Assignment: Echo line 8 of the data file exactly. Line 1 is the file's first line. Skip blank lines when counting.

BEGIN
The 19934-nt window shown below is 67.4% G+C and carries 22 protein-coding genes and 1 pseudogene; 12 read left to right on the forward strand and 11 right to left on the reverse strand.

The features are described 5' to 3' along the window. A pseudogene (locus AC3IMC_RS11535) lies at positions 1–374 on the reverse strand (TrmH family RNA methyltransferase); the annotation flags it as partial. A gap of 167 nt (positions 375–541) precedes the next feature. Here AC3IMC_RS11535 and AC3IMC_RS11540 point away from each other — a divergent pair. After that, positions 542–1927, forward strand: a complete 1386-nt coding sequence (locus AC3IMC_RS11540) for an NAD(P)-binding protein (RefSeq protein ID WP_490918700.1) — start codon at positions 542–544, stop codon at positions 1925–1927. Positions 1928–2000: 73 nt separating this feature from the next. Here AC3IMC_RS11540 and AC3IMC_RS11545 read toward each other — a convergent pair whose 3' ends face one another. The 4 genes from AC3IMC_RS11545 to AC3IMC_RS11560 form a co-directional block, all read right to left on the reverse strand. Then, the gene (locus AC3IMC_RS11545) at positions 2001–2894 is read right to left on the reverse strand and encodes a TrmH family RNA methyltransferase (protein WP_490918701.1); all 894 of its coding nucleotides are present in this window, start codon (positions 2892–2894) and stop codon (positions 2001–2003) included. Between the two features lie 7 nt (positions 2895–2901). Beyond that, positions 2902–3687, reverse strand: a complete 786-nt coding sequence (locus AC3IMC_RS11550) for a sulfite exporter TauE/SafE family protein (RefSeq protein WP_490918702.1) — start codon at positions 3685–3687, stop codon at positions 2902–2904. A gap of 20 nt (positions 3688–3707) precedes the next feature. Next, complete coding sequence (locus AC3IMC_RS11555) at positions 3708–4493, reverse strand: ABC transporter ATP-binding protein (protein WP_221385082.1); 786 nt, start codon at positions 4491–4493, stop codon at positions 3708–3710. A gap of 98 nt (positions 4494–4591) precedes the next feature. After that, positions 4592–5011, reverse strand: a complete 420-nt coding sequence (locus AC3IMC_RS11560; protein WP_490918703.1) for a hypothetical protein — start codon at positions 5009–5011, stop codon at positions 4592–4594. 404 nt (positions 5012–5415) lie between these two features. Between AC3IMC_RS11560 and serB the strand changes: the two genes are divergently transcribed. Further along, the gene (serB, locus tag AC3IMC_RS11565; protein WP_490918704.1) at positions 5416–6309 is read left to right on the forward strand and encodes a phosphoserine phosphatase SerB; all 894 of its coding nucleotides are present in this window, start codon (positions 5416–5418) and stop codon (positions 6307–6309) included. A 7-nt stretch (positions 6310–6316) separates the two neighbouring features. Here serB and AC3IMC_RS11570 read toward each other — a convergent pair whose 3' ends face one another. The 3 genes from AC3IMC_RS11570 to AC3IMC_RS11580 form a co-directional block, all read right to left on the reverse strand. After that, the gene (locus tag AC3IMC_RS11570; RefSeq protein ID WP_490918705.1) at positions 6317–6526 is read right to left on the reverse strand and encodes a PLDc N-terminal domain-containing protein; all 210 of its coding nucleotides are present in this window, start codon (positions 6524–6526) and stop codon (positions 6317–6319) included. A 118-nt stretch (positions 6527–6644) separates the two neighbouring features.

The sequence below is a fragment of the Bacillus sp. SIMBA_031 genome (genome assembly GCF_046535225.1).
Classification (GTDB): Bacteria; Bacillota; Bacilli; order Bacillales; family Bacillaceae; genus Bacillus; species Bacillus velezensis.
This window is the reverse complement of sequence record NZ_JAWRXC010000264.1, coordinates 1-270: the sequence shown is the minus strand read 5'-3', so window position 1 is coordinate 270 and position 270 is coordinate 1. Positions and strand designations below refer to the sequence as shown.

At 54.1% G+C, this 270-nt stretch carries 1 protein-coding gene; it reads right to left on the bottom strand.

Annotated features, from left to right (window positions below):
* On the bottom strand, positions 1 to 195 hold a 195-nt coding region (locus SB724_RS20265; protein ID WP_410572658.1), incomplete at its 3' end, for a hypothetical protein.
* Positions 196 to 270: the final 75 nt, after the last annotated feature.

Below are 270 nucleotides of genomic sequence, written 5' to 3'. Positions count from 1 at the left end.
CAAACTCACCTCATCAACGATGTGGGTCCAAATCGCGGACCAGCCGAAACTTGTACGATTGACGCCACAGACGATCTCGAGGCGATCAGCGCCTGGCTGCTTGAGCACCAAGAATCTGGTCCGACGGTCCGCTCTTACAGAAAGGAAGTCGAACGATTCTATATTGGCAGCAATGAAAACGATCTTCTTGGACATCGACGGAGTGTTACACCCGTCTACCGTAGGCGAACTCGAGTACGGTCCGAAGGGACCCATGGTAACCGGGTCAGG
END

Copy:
* On the bottom strand, positions 1 to 195 hold a 195-nt coding region (locus SB724_RS20265; protein ID WP_410572658.1), incomplete at its 3' end, for a hypothetical protein.